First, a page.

MUTUAL FUNDS

Any negative surprises on fiscal deficit front could weigh on long-bond yields<
27-Jan-14   17:47 Hrs IST

Mr Santosh Kamath
In an interview with Capital Market, Mr. Santosh Kamath, CIO - Fixed Income, Franklin Templeton Investments - India, said, The current environment can be viewed as an adjustment phase for the Indian economy as we correct fiscal largesse and increased leveraged amongst certain segments of Corporate India.

Excerpts:

How will you describe the year 2013?

2013 proved to be a tough year for global bond markets as concerns about liquidity tightening led to a rise in bond yields, amidst outflows from bond funds in the middle of the year. Whilst global liquidity remained high, market liquidity in EM asset classes has been impacted by higher risk aversion of investors and the regulatory measures put in place to reduce risk on bank balance sheets. The tough global environment coupled with domestic issues highlighted India's vulnerabilities and the rupee fell sharply, prompting a reversal in the monetary policy. Concerted policy efforts by the central bank and the government have helped rein in the current account deficit and boosted the rupee. The current environment can be viewed as an adjustment phase for the Indian economy as we correct fiscal largesse and increased leveraged amongst certain segments of Corporate India.

Globally and domestically what is the monetary policies scenario?

Monetary policy divergence across EM and developed markets is likely to continue in the New Year, but overall policy environment is expected to maintain a focus on boosting credit growth and ensuring adequate liquidity. Whilst the US Federal Reserve has embarked on a gradual taper, conditions in Europe and Japan point towards a continuance of easy monetary policies. In India, the outlook for monetary policy remains uncertain, given the inflation and growth trajectories, and the uncertain external environment.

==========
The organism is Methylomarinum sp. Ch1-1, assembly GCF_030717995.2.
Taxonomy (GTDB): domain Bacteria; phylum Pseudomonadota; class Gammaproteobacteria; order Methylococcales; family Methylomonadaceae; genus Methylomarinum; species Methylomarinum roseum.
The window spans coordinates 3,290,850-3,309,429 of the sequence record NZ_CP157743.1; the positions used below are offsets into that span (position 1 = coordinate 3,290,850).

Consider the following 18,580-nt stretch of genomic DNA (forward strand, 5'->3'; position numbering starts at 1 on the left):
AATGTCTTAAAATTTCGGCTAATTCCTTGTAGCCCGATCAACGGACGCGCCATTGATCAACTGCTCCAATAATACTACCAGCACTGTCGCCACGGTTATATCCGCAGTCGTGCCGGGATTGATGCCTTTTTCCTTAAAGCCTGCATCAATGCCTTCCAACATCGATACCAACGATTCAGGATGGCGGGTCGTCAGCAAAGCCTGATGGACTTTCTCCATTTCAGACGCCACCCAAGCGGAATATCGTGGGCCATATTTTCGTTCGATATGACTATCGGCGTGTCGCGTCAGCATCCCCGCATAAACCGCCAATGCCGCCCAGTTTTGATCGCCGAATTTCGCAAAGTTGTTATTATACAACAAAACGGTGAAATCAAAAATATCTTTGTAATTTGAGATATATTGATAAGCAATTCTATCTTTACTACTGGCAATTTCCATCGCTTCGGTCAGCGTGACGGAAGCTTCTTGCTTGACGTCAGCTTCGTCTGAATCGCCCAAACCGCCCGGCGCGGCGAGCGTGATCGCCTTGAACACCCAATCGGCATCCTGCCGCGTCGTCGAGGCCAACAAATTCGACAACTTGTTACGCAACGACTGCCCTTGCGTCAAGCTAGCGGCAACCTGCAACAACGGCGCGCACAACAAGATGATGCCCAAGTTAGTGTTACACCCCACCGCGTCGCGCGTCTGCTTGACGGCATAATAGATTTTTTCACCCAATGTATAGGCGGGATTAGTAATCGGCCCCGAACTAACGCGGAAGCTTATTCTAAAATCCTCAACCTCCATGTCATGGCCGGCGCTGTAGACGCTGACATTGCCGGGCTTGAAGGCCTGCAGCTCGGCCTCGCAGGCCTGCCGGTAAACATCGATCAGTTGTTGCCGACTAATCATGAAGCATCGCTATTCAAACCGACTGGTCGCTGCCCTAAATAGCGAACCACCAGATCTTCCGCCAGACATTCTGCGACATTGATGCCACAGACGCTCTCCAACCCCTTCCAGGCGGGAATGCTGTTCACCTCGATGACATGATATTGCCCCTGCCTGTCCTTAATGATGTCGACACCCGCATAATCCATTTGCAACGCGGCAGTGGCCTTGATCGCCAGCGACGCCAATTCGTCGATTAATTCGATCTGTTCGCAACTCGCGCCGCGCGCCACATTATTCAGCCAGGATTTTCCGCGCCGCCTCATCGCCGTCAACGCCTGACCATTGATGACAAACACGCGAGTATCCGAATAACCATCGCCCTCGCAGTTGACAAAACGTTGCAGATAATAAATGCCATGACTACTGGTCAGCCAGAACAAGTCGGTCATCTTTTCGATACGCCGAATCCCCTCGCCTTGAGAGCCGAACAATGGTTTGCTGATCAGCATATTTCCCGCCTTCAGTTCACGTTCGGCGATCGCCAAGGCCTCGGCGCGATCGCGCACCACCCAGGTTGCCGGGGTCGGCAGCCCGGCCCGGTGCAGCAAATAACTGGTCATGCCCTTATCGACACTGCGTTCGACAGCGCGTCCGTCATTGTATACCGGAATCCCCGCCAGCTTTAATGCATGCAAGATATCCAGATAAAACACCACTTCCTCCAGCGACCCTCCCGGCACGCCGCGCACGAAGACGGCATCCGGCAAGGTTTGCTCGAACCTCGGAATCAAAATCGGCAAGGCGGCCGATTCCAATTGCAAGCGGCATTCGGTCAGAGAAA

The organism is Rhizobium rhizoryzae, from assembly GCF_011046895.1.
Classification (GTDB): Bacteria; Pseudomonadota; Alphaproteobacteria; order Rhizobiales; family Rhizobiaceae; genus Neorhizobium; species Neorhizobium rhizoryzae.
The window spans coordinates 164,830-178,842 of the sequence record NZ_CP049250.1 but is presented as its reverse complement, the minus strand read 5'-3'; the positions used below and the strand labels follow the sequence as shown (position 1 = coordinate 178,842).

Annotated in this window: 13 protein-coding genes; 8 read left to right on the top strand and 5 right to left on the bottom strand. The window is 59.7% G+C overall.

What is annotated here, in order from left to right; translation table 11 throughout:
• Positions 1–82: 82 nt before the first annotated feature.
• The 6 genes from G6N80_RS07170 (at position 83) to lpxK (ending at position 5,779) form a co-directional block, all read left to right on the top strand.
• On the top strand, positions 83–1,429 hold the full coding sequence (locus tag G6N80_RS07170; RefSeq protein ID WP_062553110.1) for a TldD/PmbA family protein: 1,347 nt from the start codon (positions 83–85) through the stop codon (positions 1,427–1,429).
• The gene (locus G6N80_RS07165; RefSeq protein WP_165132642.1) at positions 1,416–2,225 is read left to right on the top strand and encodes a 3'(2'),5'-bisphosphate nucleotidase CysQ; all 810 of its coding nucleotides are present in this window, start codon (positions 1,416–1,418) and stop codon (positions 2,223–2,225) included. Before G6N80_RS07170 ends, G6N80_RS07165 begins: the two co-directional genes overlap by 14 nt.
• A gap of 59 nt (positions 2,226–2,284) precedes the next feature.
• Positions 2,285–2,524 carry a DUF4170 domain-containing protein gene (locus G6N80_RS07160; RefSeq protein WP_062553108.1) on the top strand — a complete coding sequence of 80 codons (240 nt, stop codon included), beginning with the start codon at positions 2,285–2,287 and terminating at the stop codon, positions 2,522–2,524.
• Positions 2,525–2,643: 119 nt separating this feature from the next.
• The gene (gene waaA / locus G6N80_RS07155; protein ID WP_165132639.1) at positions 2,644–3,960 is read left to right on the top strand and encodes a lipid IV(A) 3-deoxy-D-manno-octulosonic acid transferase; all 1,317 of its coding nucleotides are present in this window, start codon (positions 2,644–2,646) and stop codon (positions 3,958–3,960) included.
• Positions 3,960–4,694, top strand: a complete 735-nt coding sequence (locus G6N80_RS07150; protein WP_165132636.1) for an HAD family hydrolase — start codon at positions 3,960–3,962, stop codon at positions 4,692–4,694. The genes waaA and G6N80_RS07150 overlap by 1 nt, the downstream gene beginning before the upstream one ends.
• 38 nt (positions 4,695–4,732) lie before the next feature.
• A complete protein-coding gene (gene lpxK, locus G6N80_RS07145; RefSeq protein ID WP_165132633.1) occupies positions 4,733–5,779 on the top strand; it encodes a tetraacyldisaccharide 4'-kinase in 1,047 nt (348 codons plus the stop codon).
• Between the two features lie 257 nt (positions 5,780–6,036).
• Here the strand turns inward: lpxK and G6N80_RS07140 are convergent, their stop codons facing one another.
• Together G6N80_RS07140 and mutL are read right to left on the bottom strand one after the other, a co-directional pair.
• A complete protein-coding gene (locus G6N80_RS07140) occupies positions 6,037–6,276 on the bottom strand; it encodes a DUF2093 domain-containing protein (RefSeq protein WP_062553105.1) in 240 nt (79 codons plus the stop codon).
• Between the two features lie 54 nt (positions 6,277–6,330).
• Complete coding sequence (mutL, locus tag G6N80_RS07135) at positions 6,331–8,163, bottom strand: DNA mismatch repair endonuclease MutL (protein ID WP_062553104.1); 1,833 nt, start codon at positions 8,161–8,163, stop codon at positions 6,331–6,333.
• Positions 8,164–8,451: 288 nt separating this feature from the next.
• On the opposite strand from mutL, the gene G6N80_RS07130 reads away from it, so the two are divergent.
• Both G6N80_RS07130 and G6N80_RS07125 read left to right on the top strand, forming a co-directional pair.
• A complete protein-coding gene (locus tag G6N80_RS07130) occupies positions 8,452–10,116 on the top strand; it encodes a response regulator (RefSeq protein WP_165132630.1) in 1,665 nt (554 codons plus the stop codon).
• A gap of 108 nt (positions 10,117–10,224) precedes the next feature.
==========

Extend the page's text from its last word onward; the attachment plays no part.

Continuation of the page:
What's your outlook on fixed income markets for 2014?

Over the near term, bond yields will be driven by global news flow and local economic data. India is better compared to last May to deal with a challenging external environment. Liquidity conditions are expected to remain comfortable over the near term. Latest fiscal deficit data has been disappointing, and this will be closely monitored in coming months, and any negative surprises could weigh on long-bond yields.

Which debt schemes are attractive to invest looking at the economic and political scenario shaping up?

Against the current macro-economic backdrop, we continue to see merit in investing in funds focused on the shorter end of the curve and/or accruals. Investors with a medium to long term horizon and high risk appetite can consider funds with exposure to long dated bonds/gilts.

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